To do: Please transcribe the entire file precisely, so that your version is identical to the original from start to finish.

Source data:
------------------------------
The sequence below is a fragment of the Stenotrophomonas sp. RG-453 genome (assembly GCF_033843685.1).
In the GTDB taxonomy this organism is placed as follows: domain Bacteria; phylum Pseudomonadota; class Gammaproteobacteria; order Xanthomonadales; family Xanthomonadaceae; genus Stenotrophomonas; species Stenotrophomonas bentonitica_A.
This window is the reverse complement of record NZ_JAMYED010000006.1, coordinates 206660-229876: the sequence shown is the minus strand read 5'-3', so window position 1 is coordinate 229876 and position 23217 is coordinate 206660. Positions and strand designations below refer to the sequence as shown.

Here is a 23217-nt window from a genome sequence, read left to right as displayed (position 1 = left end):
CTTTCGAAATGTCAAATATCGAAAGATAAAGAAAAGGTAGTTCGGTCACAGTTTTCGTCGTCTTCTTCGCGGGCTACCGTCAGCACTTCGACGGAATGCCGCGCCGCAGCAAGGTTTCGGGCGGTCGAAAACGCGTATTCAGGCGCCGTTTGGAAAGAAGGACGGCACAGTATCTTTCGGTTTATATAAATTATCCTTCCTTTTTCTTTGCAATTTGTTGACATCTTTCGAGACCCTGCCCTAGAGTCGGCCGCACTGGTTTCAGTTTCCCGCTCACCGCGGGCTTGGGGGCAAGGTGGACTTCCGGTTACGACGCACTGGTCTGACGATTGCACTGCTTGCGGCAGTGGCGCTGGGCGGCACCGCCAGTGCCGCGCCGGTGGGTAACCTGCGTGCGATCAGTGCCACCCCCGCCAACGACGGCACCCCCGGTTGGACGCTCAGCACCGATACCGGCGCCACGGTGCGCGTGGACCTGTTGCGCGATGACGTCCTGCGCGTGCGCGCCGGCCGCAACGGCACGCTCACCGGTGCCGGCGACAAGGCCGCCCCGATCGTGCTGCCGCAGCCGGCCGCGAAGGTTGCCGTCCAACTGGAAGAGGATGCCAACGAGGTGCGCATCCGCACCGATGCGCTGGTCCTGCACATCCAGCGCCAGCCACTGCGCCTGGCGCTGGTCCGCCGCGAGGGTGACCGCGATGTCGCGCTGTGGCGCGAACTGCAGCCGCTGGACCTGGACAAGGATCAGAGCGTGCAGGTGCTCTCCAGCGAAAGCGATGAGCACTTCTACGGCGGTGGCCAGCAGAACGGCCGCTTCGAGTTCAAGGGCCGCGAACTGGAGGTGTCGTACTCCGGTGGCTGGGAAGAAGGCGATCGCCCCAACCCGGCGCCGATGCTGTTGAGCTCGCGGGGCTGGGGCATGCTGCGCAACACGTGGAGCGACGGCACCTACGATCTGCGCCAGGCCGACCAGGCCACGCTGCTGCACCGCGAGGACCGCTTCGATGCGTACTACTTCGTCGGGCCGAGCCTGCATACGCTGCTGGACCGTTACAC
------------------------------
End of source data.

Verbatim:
The sequence below is a fragment of the Stenotrophomonas sp. RG-453 genome (assembly GCF_033843685.1).
In the GTDB taxonomy this organism is placed as follows: domain Bacteria; phylum Pseudomonadota; class Gammaproteobacteria; order Xanthomonadales; family Xanthomonadaceae; genus Stenotrophomonas; species Stenotrophomonas bentonitica_A.
This window is the reverse complement of record NZ_JAMYED010000006.1, coordinates 206660-229876: the sequence shown is the minus strand read 5'-3', so window position 1 is coordinate 229876 and position 23217 is coordinate 206660. Positions and strand designations below refer to the sequence as shown.

Here is a 23217-nt window from a genome sequence, read left to right as displayed (position 1 = left end):
CTTTCGAAATGTCAAATATCGAAAGATAAAGAAAAGGTAGTTCGGTCACAGTTTTCGTCGTCTTCTTCGCGGGCTACCGTCAGCACTTCGACGGAATGCCGCGCCGCAGCAAGGTTTCGGGCGGTCGAAAACGCGTATTCAGGCGCCGTTTGGAAAGAAGGACGGCACAGTATCTTTCGGTTTATATAAATTATCCTTCCTTTTTCTTTGCAATTTGTTGACATCTTTCGAGACCCTGCCCTAGAGTCGGCCGCACTGGTTTCAGTTTCCCGCTCACCGCGGGCTTGGGGGCAAGGTGGACTTCCGGTTACGACGCACTGGTCTGACGATTGCACTGCTTGCGGCAGTGGCGCTGGGCGGCACCGCCAGTGCCGCGCCGGTGGGTAACCTGCGTGCGATCAGTGCCACCCCCGCCAACGACGGCACCCCCGGTTGGACGCTCAGCACCGATACCGGCGCCACGGTGCGCGTGGACCTGTTGCGCGATGACGTCCTGCGCGTGCGCGCCGGCCGCAACGGCACGCTCACCGGTGCCGGCGACAAGGCCGCCCCGATCGTGCTGCCGCAGCCGGCCGCGAAGGTTGCCGTCCAACTGGAAGAGGATGCCAACGAGGTGCGCATCCGCACCGATGCGCTGGTCCTGCACATCCAGCGCCAGCCACTGCGCCTGGCGCTGGTCCGCCGCGAGGGTGACCGCGATGTCGCGCTGTGGCGCGAACTGCAGCCGCTGGACCTGGACAAGGATCAGAGCGTGCAGGTGCTCTCCAGCGAAAGCGATGAGCACTTCTACGGCGGTGGCCAGCAGAACGGCCGCTTCGAGTTCAAGGGCCGCGAACTGGAGGTGTCGTACTCCGGTGGCTGGGAAGAAGGCGATCGCCCCAACCCGGCGCCGATGCTGTTGAGCTCGCGGGGCTGGGGCATGCTGCGCAACACGTGGAGCGACGGCACCTACGATCTGCGCCAGGCCGACCAGGCCACGCTGCTGCACCGCGAGGACCGCTTCGATGCGTACTACTTCGTCGGGCCGAGCCTGCATACGCTGCTGGACCGTTACAC